Bring the troops safely home from Iraq and Afghanistan!

Bring ALL the troops home from the over 800 US military bases around the world! Now!

No more wars of aggression!

Peace,

Russell Wray


 

April 22, 2017

Dear Vietnam Memorial Wall,

It has been two years since I wrote to you in May 2015.  I again am writing to you to express my sorrow for the pain and agony inflicted 50 years ago on the Vietnamese people– and on the American people– by the elected leaders of the United States.

While you The Wall reflect the names of over 58,000 United States military who died because of U.S. military action in Vietnam, you remind us also of those not named on The Wall–those six million residents of Southeast Asia who died during these military actions.

And people continue to die because of United States military actions– in Afghanistan, Iraq, Syria, Yemen, Somalia and Libya.  The U.S. still has over 800 military installations in the lands of other people from which to wage war.

We have a new President of the United States, Donald Trump.  I’m deeply concerned that he will continue the wars of his predecessors and also will find other countries to invade, occupy or attack.  It seems like this is the American way—wars –not to resolve international security problems, but wars to destroy nations and cultures and leave chaos in our destructive wake.

In May 2017 I will speak at a conference held in Guantanamo, Cuba on the Abolition of Foreign Military Bases.  It is no mistake that the conference is held in Guantanamo, Cuba as it is the location of the longest held U.S. military base in another country.  The U.S. has had possession of the Guantanamo Bay U.S. Naval Base since 1903-for over 114 years!  A compliant Cuban government in 1903 signed a lease in perpetuity to the United States but the Revolutionary Government of Cuba does not recognize the lease and does not cash the $4,085 check it receives annually from the U.S. government for the lease of the base.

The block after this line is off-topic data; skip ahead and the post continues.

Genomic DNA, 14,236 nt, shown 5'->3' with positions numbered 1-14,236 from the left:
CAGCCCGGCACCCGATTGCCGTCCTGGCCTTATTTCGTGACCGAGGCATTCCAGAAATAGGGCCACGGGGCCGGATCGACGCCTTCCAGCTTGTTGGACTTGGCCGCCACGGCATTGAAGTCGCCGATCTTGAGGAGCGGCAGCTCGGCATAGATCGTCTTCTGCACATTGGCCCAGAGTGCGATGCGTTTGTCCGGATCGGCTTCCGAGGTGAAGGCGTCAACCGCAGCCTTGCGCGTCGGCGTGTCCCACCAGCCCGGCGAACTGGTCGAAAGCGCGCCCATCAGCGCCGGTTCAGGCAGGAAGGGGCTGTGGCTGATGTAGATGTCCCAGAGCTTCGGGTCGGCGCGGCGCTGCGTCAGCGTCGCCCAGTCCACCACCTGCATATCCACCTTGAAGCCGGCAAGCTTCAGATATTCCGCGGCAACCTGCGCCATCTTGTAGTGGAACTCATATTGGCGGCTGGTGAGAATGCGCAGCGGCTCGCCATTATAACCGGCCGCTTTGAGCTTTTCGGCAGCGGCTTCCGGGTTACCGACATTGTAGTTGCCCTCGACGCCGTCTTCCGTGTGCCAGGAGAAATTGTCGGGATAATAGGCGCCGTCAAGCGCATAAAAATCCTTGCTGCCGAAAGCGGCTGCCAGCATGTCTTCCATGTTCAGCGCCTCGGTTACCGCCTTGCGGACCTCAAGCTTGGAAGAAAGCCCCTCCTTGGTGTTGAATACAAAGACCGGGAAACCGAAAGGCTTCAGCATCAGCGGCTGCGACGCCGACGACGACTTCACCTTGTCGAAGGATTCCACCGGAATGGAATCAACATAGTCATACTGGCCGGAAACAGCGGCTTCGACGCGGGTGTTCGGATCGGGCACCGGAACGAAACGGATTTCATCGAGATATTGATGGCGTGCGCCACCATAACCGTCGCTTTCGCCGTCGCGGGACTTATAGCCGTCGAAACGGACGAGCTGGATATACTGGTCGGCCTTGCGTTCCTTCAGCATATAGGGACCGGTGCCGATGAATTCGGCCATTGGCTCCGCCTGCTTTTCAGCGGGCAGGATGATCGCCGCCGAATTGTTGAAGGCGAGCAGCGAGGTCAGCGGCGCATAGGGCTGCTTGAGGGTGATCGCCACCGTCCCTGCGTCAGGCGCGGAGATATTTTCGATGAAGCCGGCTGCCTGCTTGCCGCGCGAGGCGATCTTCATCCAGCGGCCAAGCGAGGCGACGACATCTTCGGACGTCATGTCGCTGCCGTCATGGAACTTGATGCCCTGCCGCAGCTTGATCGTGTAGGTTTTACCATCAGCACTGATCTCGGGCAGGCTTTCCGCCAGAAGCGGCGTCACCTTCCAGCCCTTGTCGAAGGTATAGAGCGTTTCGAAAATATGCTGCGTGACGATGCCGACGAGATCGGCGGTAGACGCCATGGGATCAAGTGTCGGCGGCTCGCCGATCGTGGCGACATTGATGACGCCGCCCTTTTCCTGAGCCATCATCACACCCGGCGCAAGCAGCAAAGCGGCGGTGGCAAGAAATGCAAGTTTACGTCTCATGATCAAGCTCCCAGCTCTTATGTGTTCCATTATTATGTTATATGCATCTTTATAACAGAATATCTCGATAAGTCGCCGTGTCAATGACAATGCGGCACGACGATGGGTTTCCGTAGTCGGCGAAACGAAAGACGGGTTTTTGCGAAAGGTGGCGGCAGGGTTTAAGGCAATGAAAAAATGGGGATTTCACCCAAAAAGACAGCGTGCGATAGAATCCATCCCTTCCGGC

The U.S. government continues to operate the infamous prison on the naval base.

779 prisoners have been held by the U.S. military at Guantánamo since the prison opened on January 11, 2002.  Of those, 729 have been released or transferred, including one who was transferred to the U.S. to be, and nine have died in the prison.

The 41 remaining prisoners include 10 men charged at the war court; 26 indefinite detainees known as “forever prisoners”; and five cleared men, including two whose repatriation deals stalled at the Department of Defense and could not be released before President Obama’s term ended.

Most of these prisoners were purchased by the United States in a bounty program.  They were not captured, but bought.  As a retired U.S. Army Reserve Colonel, having served 29 years in the U.S. Army/Army Reserves, I am offended by these military actions ordered by the elected officials of the United States.

I was a part of the U.S. government, either in the military or in the diplomatic corps, for most of my adult life.  However, in 2003, I resigned from the U.S. diplomatic corps in opposition to another war, the war on Iraq.  I had been a U.S. diplomat for 16 years and was assigned to U.S. Embassies in Nicaragua, Grenada, Somalia, Uzbekistan, Kyrgyzstan, Sierra Leone, Micronesia, Afghanistan and Mongolia.  I was on the small team that reopened the U.S. Embassy in Kabul, Afghanistan in 2001.

As I wrote to you two years ago, as I remember the Vietnam Memorial Wall, I will continue to work for peace around our world…and continue to challenge our own country to end the threat it poses to our planet in our politicians’ thirst for war.

Peace ole Wall,

Ann Wright